First Aid, Blackout and Air Raid protocols, how to recognize a variety of poisonous gases, coordinate with emergency services, and identify military aircraft, both domestic and foreign.

A woman hangs opaque fabric over her windows, so that her home’s lights
cannot be seen from outside.  Meanwhile, her husband puts a stuffed chair
between a window and the table under which his family will take shelter, to
block any shards of window glass sent flying by exploding bombs.

Yes, this was the domestic version of the “take cover”
school drills during which we ducked under our desks.

Both stills above are from an educational short by
Castle Films – narrated by Joe O’Brien, later a
WMCA Good Guy – which can be seen at


Wardens’ helmets and armbands bore special logos – equilateral triangles in red and white, contained in blue disks. Some triangles had stripes, as shown above; others said ‘CD.’  

The Air Raid Warden’s job could be dangerous, especially in the dark.  From a news story about the extensive blackout tests that were conducted the previous night in many parts of Long Island

 The Brooklyn Eagle, May 15, 1942


Press Wireless

Vicky Penner Whitaker, HHS 1958, emailed me in response to last month’s article, and shared with me some childhood memories of life in wartime Hicksville .  She mentioned being with her mother and grandmother as they used their Ration Stamps at the old A&P on the east side of Broadway at Herzog Place , near the bank buildings.  She also recalled the special blackout shades that her mother would secure.  Her family’s shades were considered unusually important because the Penners lived next door to Press Wireless.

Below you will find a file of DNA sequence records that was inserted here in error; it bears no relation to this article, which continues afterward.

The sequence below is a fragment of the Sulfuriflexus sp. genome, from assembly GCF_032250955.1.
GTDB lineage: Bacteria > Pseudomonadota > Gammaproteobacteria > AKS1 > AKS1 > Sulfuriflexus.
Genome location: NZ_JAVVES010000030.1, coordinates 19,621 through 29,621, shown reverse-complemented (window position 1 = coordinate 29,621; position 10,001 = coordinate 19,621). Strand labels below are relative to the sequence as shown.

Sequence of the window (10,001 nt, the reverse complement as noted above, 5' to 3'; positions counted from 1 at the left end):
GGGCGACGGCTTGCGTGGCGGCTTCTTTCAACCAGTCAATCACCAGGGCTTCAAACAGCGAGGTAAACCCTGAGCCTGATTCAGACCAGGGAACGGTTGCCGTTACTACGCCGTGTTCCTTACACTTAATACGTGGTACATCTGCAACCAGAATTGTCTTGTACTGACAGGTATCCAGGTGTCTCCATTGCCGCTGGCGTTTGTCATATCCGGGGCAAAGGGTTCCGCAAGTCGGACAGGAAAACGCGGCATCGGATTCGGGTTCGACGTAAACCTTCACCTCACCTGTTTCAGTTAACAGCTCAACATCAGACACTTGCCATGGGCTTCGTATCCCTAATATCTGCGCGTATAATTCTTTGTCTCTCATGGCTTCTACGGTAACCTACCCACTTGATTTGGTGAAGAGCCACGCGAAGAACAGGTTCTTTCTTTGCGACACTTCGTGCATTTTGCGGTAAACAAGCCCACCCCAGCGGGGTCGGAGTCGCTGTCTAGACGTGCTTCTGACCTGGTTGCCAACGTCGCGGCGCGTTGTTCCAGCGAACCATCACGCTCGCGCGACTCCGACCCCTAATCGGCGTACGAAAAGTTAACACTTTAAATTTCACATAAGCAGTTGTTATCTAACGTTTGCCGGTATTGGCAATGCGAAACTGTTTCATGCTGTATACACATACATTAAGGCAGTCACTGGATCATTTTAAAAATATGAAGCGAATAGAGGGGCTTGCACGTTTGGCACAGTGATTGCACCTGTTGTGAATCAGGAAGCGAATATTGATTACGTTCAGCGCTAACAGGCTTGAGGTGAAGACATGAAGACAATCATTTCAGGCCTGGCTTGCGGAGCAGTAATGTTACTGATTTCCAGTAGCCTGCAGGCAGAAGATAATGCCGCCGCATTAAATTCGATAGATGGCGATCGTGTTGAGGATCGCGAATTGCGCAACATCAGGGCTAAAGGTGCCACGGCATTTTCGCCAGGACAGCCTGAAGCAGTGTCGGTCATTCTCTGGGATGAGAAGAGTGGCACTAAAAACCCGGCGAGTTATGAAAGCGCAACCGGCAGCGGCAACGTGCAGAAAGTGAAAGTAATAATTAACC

What was Press Wireless?  This anecdote may give you some idea of its role:

Five days after D-Day, a special radio installation on Long Island received the first direct wartime radio transmission from the Normandy beaches.  Over the next seven days, 200,000 printed words from various war correspondents followed, and American media were able to report about post-invasion developments almost as soon as they happened.  This direct reporting from Normandy was Press Wireless’s idea, and it was accomplished by PW people, using a PW transmitter and other PW equipment made in Hicksville .

Two technicians of the broadcasting crew working in the
transmitter truck at Normandy , July 1944; note the camouflage
netting draped over the truck’s left side

Getting news so soon seemed miraculous to the public, and if the public had known the details, it would have seemed even more so.  Thanks to a U-boat, one of the mobile 400W transmitters made by PW had not made it to Europe .  The one that was sending news back home had made it to England , then had crossed the rough Channel in an LST, and bounced ashore through the surf and sand in an Army truck – and it still worked.  Now the truck was parked near some trees in a pasture, draped in camouflage netting, sending news that was relayed across America .  Despite months of planning, PW had not yet been granted a dedicated radio frequency for the new station, so the lead station operator improvised.  He chose a frequency already assigned to PW and certain news media for other purposes.  Across the Atlantic, someone picked up the transmission, realized what was going on, and everyone involved agreed to keep that frequency clear for the Normandy station.

here’s room here for only a brief overview of PW and everything it did.